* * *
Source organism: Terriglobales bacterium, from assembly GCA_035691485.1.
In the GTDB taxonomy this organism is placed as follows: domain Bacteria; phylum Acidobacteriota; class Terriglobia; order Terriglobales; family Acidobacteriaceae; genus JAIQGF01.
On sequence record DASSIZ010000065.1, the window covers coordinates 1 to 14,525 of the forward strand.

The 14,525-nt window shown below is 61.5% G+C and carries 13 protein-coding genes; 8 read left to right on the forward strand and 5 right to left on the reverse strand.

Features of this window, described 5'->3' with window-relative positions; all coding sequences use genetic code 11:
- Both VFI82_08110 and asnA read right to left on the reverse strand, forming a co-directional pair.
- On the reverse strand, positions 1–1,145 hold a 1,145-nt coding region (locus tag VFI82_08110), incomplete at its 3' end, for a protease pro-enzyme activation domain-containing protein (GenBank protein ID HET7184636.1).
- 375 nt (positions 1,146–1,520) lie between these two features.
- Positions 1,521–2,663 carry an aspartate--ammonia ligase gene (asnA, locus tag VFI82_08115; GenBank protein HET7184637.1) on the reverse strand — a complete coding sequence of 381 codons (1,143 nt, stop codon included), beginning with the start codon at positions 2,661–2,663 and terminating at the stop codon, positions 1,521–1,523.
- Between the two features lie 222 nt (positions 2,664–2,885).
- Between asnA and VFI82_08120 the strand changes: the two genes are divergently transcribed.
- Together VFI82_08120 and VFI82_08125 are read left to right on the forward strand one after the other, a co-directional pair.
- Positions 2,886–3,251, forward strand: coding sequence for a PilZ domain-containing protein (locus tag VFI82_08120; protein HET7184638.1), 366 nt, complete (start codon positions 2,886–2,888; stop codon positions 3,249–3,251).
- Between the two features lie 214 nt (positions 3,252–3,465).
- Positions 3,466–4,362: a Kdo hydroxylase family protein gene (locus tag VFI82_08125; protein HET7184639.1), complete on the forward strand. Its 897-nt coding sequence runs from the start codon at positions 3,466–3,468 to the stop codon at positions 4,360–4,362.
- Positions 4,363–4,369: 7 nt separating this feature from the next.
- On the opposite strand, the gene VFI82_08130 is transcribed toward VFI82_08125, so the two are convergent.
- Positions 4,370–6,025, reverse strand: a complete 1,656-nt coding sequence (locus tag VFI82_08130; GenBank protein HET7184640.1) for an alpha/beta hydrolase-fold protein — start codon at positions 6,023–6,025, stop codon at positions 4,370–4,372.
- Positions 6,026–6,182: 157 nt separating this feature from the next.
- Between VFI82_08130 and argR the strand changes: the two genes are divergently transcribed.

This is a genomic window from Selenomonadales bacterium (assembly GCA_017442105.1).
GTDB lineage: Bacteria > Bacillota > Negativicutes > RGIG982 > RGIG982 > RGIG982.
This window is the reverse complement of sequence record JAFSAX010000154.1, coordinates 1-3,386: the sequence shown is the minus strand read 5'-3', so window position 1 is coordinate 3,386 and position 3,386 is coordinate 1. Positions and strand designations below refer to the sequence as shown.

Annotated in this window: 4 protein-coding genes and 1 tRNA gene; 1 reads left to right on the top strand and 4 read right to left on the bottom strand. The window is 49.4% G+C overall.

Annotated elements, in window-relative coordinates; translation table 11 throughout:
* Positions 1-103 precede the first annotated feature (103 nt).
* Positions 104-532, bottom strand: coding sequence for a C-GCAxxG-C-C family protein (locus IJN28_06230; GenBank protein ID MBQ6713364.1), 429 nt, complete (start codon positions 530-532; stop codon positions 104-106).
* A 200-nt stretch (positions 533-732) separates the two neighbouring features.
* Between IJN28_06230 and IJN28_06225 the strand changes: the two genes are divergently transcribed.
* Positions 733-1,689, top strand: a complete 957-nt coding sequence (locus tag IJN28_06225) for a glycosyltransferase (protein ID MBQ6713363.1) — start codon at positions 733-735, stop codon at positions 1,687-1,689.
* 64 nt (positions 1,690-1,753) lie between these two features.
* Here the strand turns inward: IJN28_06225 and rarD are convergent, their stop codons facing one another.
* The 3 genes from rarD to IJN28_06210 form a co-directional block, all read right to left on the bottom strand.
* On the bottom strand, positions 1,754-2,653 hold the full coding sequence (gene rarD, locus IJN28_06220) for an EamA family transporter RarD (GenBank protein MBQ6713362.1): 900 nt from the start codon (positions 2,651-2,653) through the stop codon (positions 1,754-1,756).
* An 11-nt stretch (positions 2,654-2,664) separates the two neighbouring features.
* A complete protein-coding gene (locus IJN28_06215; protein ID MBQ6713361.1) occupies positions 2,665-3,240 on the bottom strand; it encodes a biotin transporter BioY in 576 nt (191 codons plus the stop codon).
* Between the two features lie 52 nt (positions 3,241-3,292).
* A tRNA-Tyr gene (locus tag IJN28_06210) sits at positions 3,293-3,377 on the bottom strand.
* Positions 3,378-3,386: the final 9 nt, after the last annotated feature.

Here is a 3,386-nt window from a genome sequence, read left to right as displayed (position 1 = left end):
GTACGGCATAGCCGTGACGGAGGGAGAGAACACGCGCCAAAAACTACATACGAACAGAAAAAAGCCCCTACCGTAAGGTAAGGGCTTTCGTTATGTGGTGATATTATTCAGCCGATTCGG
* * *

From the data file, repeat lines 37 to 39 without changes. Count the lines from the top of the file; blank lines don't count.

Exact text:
* Between the two features lie 52 nt (positions 3,241-3,292).
* A tRNA-Tyr gene (locus tag IJN28_06210) sits at positions 3,293-3,377 on the bottom strand.
* Positions 3,378-3,386: the final 9 nt, after the last annotated feature.